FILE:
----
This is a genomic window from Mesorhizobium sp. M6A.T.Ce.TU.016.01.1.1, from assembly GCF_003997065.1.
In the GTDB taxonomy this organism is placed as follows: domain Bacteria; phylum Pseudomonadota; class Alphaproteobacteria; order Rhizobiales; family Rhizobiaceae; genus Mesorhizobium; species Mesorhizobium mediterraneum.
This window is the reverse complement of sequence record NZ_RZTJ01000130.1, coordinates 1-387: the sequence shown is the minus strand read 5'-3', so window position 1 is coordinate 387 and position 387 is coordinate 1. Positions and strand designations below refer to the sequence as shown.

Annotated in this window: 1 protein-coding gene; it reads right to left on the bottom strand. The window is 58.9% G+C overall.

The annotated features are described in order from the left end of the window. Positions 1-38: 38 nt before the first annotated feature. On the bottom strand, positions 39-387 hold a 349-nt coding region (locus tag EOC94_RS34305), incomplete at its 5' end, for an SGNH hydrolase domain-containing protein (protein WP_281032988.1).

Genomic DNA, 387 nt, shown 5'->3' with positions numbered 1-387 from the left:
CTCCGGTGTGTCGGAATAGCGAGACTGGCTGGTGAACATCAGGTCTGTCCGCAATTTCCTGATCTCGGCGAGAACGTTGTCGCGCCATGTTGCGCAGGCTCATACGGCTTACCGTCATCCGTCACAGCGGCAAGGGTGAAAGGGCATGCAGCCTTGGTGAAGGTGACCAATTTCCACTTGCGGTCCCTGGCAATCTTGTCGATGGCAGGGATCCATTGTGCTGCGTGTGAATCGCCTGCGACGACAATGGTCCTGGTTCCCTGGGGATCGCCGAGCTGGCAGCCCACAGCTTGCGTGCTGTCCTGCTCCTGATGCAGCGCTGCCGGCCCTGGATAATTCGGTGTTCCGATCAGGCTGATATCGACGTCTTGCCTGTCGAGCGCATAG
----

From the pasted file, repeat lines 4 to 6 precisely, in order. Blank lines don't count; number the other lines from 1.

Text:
Annotated in this window: 1 protein-coding gene; it reads right to left on the bottom strand. The window is 58.9% G+C overall.

The annotated features are described in order from the left end of the window. Positions 1-38: 38 nt before the first annotated feature. On the bottom strand, positions 39-387 hold a 349-nt coding region (locus tag EOC94_RS34305), incomplete at its 5' end, for an SGNH hydrolase domain-containing protein (protein WP_281032988.1).

Genomic DNA, 387 nt, shown 5'->3' with positions numbered 1-387 from the left: